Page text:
The British Dental Association has warned minor tweaks to the widely discredited NHS dental contract - now set to roll out from today - will do little to arrest the exodus of dentists from the service or address the crisis in patient access.
The professional body has disputed claims that this represents a 'new contract' when the package amounts to tinkering at the margins of the failed target-based model and comes with no additional funding.
The contract still only funds care for little over half the population and maintains perverse incentives to dentists. The unsuitability of this system during the pandemic has accelerated the drift of dentists away from the NHS into a full-on exodus. The number of dentists delivering NHS care in England has fallen to levels not seen since 2017/18, and BDA surveys suggest that for every dentist leaving, 10 have reduced their NHS commitment by significant amounts.
The marginal changes include:
- A 'find a dentist' website offering no appointments. Practices will now be legally compelled to update nhs.uk regularly with details on the availability of appointments. Given BBC research in August indicated 9 in 10 practices were unable to take on new adult NHS patients, the BDA stresses all this change will do is underline the paucity of patient access across England.
- A higher reward for treating three or more teeth. Dentists will now receive five Units of Dental Activity (UDAs) for treating three or more teeth, an increase on the former level of three UDAs, which applied to care delivered to any number of teeth. However, with patients now requiring as many as 20 fillings, perversity will remain baked into the system, with less complex work still being rewarded at the same rate as treatments that can take hours.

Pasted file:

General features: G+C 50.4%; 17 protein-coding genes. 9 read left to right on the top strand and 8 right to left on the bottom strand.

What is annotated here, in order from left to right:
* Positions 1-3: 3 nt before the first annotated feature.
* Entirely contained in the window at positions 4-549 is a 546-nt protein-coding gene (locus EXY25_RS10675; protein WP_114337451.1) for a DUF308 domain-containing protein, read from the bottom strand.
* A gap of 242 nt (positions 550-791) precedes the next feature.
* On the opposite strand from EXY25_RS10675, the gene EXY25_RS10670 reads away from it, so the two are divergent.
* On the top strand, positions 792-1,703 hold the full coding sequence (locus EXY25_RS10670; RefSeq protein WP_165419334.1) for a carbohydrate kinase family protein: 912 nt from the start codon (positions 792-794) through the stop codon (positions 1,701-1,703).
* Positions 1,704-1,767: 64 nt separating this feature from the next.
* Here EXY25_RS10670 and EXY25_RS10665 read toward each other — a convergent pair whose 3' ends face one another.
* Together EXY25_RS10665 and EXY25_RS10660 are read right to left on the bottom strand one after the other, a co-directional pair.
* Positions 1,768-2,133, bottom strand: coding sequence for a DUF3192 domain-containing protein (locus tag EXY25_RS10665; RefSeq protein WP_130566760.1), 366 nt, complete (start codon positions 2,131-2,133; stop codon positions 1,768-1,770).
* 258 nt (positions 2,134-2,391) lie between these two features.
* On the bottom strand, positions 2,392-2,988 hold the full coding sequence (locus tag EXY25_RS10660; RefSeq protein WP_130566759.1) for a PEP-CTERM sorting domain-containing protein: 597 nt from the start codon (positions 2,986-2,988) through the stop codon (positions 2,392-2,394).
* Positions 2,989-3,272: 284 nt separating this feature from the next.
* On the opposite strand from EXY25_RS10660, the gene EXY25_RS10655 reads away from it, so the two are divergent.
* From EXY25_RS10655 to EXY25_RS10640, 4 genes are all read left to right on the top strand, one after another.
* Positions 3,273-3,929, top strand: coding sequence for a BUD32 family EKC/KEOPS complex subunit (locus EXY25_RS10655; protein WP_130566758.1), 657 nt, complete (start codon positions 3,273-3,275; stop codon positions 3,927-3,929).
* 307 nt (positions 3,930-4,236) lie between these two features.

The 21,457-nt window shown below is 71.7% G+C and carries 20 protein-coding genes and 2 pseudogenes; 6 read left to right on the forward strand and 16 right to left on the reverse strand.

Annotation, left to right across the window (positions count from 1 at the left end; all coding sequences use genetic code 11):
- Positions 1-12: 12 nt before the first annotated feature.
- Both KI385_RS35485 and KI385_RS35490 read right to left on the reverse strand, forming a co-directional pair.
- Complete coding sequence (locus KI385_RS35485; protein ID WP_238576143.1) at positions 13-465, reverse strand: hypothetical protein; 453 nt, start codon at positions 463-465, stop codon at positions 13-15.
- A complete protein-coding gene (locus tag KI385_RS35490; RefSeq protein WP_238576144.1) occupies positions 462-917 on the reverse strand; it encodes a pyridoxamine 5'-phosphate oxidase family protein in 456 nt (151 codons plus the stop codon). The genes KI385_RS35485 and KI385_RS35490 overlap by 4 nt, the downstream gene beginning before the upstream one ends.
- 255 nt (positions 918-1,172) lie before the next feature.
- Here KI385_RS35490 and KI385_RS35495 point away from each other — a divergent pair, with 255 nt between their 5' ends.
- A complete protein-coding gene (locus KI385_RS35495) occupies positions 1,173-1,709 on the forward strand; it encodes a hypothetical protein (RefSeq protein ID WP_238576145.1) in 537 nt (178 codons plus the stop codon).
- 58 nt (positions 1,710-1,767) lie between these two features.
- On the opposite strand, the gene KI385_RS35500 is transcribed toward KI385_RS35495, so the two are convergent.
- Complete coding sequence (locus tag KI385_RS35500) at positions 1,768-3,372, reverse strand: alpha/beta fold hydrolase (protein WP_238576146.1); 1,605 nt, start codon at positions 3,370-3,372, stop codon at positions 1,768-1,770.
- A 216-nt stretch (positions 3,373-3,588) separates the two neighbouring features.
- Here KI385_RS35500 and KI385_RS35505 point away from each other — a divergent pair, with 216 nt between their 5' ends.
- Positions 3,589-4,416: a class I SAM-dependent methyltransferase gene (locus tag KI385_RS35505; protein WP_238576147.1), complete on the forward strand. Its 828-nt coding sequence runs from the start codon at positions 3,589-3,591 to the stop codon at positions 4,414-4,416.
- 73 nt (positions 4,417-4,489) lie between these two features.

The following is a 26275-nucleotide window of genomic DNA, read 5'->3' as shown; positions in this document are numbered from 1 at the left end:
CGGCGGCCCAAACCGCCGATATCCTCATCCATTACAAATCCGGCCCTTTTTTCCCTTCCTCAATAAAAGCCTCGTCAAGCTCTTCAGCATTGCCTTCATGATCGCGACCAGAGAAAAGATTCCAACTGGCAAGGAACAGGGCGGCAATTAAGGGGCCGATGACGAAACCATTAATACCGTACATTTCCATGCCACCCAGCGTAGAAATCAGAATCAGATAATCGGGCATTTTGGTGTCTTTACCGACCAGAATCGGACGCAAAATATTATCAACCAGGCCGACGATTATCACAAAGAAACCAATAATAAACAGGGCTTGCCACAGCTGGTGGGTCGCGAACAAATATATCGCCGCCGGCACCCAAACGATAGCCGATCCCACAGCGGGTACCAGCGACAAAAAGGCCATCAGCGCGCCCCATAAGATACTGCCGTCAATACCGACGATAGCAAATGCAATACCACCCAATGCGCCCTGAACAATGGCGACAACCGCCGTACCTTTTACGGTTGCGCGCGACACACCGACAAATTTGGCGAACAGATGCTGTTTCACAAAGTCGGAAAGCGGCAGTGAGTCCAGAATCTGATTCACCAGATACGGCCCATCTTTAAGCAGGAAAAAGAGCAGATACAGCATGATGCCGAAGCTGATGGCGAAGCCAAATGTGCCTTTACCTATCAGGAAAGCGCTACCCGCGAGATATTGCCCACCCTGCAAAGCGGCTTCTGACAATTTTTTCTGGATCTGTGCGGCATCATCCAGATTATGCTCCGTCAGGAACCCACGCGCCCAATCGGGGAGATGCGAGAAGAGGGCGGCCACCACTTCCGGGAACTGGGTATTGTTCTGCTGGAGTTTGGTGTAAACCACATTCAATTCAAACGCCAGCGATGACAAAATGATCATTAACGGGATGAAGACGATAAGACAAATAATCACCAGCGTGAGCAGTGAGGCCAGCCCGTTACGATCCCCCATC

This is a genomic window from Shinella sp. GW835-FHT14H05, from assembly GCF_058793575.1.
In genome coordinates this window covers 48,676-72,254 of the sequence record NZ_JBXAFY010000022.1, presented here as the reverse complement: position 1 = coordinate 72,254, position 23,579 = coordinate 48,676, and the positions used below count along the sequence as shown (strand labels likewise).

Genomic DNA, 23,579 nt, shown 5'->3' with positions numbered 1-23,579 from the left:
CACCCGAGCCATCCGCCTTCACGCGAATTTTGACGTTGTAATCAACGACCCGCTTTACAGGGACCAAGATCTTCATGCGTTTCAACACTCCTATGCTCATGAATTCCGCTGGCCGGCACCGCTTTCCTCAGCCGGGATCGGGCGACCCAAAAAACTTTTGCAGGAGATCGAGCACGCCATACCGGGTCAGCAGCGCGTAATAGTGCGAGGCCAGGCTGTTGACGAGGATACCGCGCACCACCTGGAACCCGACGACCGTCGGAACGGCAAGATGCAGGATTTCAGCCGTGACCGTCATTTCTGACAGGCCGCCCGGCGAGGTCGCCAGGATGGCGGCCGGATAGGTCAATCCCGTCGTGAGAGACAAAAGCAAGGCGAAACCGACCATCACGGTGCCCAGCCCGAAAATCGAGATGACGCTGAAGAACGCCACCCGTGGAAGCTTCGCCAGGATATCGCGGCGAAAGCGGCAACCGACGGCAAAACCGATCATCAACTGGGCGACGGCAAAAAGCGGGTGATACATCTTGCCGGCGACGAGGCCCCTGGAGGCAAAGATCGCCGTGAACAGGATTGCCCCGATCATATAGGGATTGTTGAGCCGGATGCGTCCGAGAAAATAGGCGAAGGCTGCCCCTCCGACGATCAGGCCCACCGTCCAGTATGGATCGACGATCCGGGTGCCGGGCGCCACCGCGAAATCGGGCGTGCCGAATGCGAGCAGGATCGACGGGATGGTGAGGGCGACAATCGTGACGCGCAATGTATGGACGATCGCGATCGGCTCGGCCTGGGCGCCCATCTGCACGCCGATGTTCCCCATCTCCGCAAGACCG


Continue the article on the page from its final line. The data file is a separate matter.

- A new payment rate for complex treatment. Root canal treatment on molar teeth will now be rewarded with seven UDAs, as opposed to three, as a result of BDA lobbying. However, the BDA warns the move is unlikely to be a game changer, given the nature of the challenging and time-consuming treatments – which can take up to three hours on a single tooth.
In July, Parliament's Health and Social Care Committee dubbed the dental contract as "not fit for purpose", stating that "urgent reform is needed to boost recruitment and retention in NHS dental services." This mirrors the conclusion of a major government-commissioned enquiry 13 years ago.
The BDA has also warned that a return to austerity now risks fatally undermining NHS dental services. The recent Autumn Statement failed to set aside funds to fully insulate the NHS from skyrocketing inflation. The BDA estimates that simply to maintain the spending power in recent budgets for NHS dentistry would now require an additional outlay of nearly £0.5b a year. This follows a decade of cuts, in which funds failed to keep pace with inflation and population growth. It would take an extra £1.5b a year just to restore resources in NHS dentistry in England to 2010 levels.
Shawn Charlwood, Chair of the British Dental Association's General Dental Practice Committee said:
"Minsters have done little more than rearrange the deckchairs. These minor tweaks will not end the access crisis or give demoralised dentists any reason to stay in the NHS.
"It's one thing to offer a shiny new website showing patients they can't get an appointment. It's quite another to put in place reform and funding so millions can get the care they need."